In chemistry, a ketone (alkanone) is an organic compound with the structure RC(.
Khmer or Cambodian (natively ភាសាខ្មែរ phiəsaa khmae, or more formally ខេមរភាសា kheemaʾraʾ phiəsaa) is the language of the Khmer people and the official language of Cambodia.
Kolkata (also known as Calcutta, the official name until 2001) is the capital of the Indian state of West Bengal.
Latin (Latin: lingua latīna) is a classical language belonging to the Italic branch of the Indo-European languages.
Lauraceae are the laurel family, that includes the true laurel and its closest relatives.
Lavandula (common name lavender) is a genus of 47 known species of flowering plants in the mint family, Lamiaceae.
Josef Leopold Auenbrugger or Avenbrugger (19 November 1722 – 17 May 1809), also known as Leopold von Auenbrugger, was the Austrian physician who invented percussion as a diagnostic technique.
Lethargy is a state of tiredness, weariness, fatigue, or lack of energy.
Liniment (or embrocation), from the Latin linere, to anoint, is a medicated topical preparation for application to the skin.
Malay (Bahasa Melayu بهاس ملايو) is a major language of the Austronesian family spoken in Brunei, Indonesia, Malaysia and Singapore.
Mandu or Mandavgad is an ancient city in the present-day Mandav area of the Dhar district.
Mania, also known as manic syndrome, is a state of abnormally elevated arousal, affect, and energy level, or "a state of heightened overall activation with enhanced affective expression together with lability of affect." Although mania is often conceived as a "mirror image" to depression, the heightened mood can be either euphoric or irritable; indeed, as the mania intensifies, irritability can be more pronounced and result in violence, or anxiety.
The Merck Index is an encyclopedia of chemicals, drugs and biologicals with over 10,000 monographs on single substances or groups of related compounds.
Methyl iodide, also called iodomethane, and commonly abbreviated "MeI", is the chemical compound with the formula CH3I.
In the history of Europe, the Middle Ages (or Medieval Period) lasted from the 5th to the 15th century.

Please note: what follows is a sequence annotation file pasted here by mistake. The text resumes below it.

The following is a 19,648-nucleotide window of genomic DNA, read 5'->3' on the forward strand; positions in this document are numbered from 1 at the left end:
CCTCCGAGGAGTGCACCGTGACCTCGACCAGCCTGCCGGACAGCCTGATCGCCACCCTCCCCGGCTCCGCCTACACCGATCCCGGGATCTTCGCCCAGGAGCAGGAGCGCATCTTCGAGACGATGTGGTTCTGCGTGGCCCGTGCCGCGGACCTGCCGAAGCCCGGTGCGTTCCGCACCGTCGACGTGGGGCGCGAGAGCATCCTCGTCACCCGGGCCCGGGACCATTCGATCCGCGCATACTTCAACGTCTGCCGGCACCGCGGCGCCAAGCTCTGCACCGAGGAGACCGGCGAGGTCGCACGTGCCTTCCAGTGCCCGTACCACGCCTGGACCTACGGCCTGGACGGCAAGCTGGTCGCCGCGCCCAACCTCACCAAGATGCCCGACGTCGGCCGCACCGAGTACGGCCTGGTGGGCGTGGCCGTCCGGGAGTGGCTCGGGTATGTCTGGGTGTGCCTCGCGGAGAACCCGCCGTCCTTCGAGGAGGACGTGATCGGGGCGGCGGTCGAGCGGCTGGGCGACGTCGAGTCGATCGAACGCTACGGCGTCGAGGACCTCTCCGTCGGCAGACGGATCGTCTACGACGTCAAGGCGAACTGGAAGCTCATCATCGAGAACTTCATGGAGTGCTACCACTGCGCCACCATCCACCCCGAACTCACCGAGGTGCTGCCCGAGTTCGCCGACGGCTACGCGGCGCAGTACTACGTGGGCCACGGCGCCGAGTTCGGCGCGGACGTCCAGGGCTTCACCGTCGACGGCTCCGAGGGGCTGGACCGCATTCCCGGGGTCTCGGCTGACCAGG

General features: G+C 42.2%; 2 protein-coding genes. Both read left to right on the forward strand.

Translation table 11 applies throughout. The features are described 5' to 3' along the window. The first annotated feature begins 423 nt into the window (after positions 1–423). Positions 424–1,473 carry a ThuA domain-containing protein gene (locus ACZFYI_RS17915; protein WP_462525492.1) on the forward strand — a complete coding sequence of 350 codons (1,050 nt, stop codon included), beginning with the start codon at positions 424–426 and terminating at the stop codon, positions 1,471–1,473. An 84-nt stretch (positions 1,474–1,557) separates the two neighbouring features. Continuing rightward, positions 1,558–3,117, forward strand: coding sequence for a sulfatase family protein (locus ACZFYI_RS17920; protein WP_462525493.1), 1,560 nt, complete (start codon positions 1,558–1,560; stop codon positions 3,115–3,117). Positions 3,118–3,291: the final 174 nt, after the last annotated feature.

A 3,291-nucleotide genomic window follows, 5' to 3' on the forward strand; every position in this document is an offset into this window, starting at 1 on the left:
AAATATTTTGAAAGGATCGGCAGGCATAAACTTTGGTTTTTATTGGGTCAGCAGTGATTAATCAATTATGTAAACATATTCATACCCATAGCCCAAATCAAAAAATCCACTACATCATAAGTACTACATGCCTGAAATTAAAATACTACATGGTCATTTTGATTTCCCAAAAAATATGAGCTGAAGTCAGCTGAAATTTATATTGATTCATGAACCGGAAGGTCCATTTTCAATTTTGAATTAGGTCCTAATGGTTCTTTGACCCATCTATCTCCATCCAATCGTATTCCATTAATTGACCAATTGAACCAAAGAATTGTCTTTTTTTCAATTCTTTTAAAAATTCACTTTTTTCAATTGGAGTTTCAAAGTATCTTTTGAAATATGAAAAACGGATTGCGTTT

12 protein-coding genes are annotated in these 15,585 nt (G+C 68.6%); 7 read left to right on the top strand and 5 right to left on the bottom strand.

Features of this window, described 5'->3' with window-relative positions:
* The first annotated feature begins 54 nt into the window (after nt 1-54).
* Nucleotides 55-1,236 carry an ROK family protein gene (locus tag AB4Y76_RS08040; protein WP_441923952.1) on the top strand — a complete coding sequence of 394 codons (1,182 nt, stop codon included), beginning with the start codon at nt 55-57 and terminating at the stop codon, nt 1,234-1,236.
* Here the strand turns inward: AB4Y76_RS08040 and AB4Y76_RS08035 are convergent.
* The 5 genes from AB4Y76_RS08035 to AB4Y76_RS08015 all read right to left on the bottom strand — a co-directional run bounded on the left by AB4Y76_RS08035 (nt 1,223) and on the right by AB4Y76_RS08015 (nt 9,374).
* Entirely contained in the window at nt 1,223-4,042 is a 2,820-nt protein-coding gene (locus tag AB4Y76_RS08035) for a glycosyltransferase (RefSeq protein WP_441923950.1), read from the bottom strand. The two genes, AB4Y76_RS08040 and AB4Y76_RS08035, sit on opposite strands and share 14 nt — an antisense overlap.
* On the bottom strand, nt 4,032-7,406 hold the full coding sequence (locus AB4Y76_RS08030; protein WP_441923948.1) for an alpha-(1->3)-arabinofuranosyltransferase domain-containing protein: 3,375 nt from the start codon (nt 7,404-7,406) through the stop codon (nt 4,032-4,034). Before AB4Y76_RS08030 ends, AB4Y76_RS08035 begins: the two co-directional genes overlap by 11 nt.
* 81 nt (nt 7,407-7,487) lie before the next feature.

The Mon language (ဘာသာ မန်; မွန်ဘာသာ) is an Austroasiatic language spoken by the Mon people, who live in Myanmar and Thailand.
Mothballs are small balls of chemical pesticide and deodorant, sometimes used when storing clothing and other articles susceptible to damage from mold or moth larvae (especially clothes moths like Tineola bisselliella).
Naphthalene is an organic compound with formula.
The Nimmatnama-i-Nasiruddin-Shahi (c. 1500) is a medieval Indian Persian language book of delicacies and recipes, and some accompanying paintings illustrating the preparation of the recipes.
Nitric acid (HNO3), also known as aqua fortis (Latin for "strong water") and spirit of niter, is a highly corrosive mineral acid.
Nitrocellulose (also known as cellulose nitrate, flash paper, flash cotton, guncotton, and flash string) is a highly flammable compound formed by nitrating cellulose through exposure to nitric acid or another powerful nitrating agent.
Ocotea usambarensis is a species of Ocotea (family Lauraceae), native to eastern Africa in Kenya, Tanzania, and locally in Uganda, where it occurs at 1600–2600 m altitude in high rainfall montane cloud forest.
Orientation is a function of the mind involving awareness of three dimensions: time, place and person.
Oxalate (IUPAC: ethanedioate) is the dianion with the formula, also written.
Oxygen is a chemical element with symbol O and atomic number 8.
Paper chemicals designate a group of chemicals that modify the properties of paper.